In Conversation with Stephen Porges - Polyvagal Theory
31st May 2023
FREE to network members
£49.50 for Non-Members
We are delighted to welcome the Action Trauma Network Ambassador, Stephen W. Porges, Ph.D, for this exclusive webinar where we will explore the topic of Polyvagal Theory – a theory that links the evolution of the mammalian autonomic nervous system to social behavior and emphasizes the importance of physiological state in the expression of behavioral problems and psychiatric disorders. The theory is leading to innovative treatments based on insights into the mechanisms mediating symptoms observed in several behavioral, psychiatric, and physical disorders.
Trauma Revealed as Mental and Physical Health Vulnerabilities – Insights From the Polyvagal Theory
This will be an interactive webinar with Dr Porges, addressing topics such as chronic pain, polyvagal theory and the role music can have in trauma healing. Questions can be submitted prior to the webinar.
Polyvagal Theory provides an insight to understanding the role of autonomic regulation as an intervening variable, exacerbating or dampening the influence on the impact of mental and physical health. Adversity history may retune autonomic regulation and lower the threshold for threat reactions, resulting in a greater impact on mental health and even a greater potential vulnerability to viruses and illness .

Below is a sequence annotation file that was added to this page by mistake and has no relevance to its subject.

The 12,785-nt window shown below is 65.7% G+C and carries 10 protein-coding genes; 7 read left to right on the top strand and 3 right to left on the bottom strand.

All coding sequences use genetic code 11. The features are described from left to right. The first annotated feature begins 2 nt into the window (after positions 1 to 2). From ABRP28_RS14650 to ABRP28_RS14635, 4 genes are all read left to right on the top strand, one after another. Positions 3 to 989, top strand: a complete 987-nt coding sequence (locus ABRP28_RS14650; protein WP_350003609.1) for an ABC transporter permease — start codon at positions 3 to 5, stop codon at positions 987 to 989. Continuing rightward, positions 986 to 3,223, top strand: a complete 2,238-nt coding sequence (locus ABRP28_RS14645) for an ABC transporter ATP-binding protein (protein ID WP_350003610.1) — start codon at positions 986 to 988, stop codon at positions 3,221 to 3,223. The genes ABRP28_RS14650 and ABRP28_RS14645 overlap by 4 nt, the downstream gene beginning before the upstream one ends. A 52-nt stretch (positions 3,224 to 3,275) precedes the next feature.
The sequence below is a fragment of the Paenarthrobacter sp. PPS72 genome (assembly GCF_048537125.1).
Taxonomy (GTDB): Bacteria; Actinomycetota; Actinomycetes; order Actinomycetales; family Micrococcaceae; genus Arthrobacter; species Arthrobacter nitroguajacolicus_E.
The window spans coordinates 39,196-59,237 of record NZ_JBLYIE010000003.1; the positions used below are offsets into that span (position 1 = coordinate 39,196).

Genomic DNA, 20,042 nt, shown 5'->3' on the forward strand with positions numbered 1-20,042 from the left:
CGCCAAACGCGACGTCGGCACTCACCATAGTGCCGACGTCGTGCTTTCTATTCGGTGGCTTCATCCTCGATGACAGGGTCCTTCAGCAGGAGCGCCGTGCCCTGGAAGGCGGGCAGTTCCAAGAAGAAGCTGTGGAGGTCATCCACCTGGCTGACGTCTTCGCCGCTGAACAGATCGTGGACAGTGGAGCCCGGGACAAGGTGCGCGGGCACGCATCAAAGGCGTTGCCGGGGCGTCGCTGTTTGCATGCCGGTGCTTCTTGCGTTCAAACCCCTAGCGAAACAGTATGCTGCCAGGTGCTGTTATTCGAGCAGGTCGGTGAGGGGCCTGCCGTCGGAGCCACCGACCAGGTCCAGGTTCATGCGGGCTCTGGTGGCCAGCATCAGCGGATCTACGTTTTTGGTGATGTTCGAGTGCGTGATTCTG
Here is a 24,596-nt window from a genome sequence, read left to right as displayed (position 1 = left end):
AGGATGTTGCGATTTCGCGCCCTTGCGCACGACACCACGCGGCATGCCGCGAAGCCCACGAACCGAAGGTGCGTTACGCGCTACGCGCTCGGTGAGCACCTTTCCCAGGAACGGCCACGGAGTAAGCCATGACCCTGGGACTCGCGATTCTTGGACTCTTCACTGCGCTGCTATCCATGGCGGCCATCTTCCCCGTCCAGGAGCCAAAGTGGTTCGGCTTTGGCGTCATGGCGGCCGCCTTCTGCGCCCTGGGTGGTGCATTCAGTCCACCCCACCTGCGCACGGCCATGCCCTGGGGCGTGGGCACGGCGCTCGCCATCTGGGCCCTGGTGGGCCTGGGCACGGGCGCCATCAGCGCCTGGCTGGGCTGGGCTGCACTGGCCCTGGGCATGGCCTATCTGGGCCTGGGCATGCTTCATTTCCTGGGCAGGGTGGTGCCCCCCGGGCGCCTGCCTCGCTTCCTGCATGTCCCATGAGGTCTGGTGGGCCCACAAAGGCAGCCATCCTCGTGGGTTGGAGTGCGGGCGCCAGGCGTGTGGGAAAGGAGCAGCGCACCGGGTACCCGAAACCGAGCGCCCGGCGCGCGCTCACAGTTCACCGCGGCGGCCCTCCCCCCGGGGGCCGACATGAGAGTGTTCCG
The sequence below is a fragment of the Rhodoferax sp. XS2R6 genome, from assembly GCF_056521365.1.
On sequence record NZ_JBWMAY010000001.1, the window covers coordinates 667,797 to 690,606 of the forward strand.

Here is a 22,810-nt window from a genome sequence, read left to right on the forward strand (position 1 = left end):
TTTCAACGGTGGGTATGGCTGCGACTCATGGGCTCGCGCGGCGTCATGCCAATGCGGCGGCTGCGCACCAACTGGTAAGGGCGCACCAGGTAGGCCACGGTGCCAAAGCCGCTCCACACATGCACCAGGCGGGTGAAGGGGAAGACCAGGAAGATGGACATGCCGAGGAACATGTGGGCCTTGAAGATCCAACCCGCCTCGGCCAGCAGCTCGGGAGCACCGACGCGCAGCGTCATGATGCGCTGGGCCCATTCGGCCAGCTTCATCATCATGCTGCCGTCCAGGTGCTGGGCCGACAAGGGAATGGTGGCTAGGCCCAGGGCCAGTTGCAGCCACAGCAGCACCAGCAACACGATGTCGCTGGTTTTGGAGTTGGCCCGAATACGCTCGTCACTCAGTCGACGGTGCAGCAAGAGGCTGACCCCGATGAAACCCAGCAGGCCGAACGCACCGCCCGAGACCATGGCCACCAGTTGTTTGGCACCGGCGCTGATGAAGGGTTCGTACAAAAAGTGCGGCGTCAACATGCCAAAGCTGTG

Studies show that chronic pain does not always stem from structural or tissue damage, but instead may persist because the nervous system is stuck in psycho-physiological states of survival. But what exactly is chronic pain? How does it develop, and how can we find relief?
The Polyvagal Theory provides a way in to understanding the mechanisms and processes that enable music and music therapy to improve social engagement behaviours and to enhance the regulation of bodily and behavioural state. The theory provides insights that bridge music therapy with the nervous system and health outcomes.
Who Should Attend
Anyone who wishes to deepen their experience and understanding of the Polyvagal Theory.